stock digital has never reached the performance of an excellent vinyl playback setup.
The "out of band" radio frequency noise being emitted from the digital clocks places extra heavy demand upon all, chipsets, transport, DSP, HDMI, and audio and video amplifying devices in both audio and video circuits. All sections must work overtime reproducing the radio frequency noise millions of times per second right along with the actual audio or video signals. This dramatically harms any brand or model's ability to faithfully reproduce the actual audio and video signals, regardless of cost or prestige.
In addition, in both analog and digital gear, the power supplies get drained reproducing millions of pulses of RFI per second. This places extra heavy demands on both the main and local power supplies, draining the power storage capacitors very fast, leaving greatly reduced power on tap to reproduce the actual audio and video content.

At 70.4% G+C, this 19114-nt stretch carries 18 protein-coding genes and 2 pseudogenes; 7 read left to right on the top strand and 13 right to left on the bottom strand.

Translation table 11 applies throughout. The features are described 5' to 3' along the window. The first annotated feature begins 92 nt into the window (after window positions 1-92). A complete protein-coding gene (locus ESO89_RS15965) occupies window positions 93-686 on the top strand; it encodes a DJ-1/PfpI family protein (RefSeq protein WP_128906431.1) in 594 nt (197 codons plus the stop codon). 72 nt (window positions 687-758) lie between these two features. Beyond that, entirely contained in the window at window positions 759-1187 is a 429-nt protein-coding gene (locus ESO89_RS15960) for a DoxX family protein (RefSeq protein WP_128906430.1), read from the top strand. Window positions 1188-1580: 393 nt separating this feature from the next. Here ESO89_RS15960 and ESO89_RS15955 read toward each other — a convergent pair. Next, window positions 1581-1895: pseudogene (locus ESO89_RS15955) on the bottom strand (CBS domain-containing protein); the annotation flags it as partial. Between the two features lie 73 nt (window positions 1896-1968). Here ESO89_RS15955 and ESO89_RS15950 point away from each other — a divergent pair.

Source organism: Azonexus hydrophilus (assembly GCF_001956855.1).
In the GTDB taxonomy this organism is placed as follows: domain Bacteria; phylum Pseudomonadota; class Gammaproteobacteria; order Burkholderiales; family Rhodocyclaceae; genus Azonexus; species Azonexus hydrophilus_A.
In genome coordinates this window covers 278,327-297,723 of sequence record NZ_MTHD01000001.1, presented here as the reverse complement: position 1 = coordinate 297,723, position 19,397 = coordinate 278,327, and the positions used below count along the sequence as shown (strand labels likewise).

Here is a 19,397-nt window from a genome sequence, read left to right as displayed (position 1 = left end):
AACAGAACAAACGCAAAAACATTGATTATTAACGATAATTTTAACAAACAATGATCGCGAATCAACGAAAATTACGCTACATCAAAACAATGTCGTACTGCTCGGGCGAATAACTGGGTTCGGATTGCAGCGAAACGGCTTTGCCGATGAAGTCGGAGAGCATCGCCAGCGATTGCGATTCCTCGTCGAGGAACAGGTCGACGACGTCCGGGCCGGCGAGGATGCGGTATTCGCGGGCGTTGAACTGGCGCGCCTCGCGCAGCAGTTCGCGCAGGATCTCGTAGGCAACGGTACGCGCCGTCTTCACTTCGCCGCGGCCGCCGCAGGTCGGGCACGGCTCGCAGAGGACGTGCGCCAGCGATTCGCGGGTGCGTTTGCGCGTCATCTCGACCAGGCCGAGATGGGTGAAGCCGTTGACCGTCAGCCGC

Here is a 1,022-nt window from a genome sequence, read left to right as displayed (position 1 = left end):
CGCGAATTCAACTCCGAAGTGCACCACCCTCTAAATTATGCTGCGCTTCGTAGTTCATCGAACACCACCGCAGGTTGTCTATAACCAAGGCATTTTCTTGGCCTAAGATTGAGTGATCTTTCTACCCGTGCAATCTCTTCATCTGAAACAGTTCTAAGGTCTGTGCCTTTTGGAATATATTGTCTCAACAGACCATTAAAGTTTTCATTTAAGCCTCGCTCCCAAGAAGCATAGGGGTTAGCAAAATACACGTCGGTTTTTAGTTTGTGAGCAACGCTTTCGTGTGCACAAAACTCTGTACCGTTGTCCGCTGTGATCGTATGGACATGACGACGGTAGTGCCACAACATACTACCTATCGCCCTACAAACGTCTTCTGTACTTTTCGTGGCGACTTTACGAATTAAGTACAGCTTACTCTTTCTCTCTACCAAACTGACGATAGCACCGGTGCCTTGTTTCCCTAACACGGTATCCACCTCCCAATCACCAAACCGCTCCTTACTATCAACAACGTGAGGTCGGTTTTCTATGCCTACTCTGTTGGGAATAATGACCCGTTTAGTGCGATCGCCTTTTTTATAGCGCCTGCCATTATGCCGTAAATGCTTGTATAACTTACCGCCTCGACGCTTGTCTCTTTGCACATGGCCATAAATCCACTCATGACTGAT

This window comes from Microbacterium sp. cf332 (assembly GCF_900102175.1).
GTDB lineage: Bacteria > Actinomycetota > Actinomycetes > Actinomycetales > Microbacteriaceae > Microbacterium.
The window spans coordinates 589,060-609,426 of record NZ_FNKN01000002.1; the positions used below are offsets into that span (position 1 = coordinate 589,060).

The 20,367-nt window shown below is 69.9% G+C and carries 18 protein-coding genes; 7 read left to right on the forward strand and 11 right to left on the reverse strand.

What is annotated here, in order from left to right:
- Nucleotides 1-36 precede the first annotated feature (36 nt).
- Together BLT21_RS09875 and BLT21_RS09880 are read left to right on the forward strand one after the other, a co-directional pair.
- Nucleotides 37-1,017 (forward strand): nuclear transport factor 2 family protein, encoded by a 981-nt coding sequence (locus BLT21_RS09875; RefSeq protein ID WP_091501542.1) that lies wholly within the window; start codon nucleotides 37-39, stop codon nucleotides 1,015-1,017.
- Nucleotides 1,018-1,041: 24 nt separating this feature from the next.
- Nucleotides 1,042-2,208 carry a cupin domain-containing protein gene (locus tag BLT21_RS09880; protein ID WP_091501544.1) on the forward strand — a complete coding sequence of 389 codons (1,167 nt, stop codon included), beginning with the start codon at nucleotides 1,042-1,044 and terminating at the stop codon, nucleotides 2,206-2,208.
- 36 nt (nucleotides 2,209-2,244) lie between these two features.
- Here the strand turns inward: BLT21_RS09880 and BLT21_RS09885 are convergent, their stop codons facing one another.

Surprisingly, analog tubed and solid state power amplifiers & tubed & solid state preamplifiers exhibit tremendously improved performance on both measurements and in comparison tests, not just digital units. Radio frequencies are in the airwaves all around us. All internal wiring/circuitry/parts and external power cords and interconnect cabling collect RFI noise millions of times per second. This all gets piled on top of the RFI & EMI the unit itself generates. Lastly, solder joints and the entire underside of circuit boards not just the circuit traces themselves, all collect RFI like crazy right out of the air from the clocks inside the unit and out of the airwaves all around us.
As you can see, RFI & EMI contamination is the root cause of less then perfect signal reproduction.